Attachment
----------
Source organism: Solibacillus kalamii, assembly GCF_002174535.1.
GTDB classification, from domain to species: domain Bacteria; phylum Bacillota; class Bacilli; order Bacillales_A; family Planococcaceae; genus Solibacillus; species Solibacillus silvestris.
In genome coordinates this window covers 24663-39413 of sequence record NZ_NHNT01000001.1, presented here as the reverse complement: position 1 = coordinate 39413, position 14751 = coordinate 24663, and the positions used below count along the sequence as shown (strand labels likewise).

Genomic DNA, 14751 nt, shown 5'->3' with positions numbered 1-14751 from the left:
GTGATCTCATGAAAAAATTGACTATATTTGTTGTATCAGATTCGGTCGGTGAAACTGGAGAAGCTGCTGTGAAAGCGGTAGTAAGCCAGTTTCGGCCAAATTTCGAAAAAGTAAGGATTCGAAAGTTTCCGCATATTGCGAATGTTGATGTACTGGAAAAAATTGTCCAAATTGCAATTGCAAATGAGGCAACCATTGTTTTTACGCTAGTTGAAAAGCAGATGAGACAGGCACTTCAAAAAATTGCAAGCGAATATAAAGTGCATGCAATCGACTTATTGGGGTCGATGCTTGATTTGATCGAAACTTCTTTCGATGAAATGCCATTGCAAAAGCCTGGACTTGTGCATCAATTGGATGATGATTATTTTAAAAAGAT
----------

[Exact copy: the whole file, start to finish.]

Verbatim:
Source organism: Solibacillus kalamii, assembly GCF_002174535.1.
GTDB classification, from domain to species: domain Bacteria; phylum Bacillota; class Bacilli; order Bacillales_A; family Planococcaceae; genus Solibacillus; species Solibacillus silvestris.
In genome coordinates this window covers 24663-39413 of sequence record NZ_NHNT01000001.1, presented here as the reverse complement: position 1 = coordinate 39413, position 14751 = coordinate 24663, and the positions used below count along the sequence as shown (strand labels likewise).

Genomic DNA, 14751 nt, shown 5'->3' with positions numbered 1-14751 from the left:
GTGATCTCATGAAAAAATTGACTATATTTGTTGTATCAGATTCGGTCGGTGAAACTGGAGAAGCTGCTGTGAAAGCGGTAGTAAGCCAGTTTCGGCCAAATTTCGAAAAAGTAAGGATTCGAAAGTTTCCGCATATTGCGAATGTTGATGTACTGGAAAAAATTGTCCAAATTGCAATTGCAAATGAGGCAACCATTGTTTTTACGCTAGTTGAAAAGCAGATGAGACAGGCACTTCAAAAAATTGCAAGCGAATATAAAGTGCATGCAATCGACTTATTGGGGTCGATGCTTGATTTGATCGAAACTTCTTTCGATGAAATGCCATTGCAAAAGCCTGGACTTGTGCATCAATTGGATGATGATTATTTTAAAAAGAT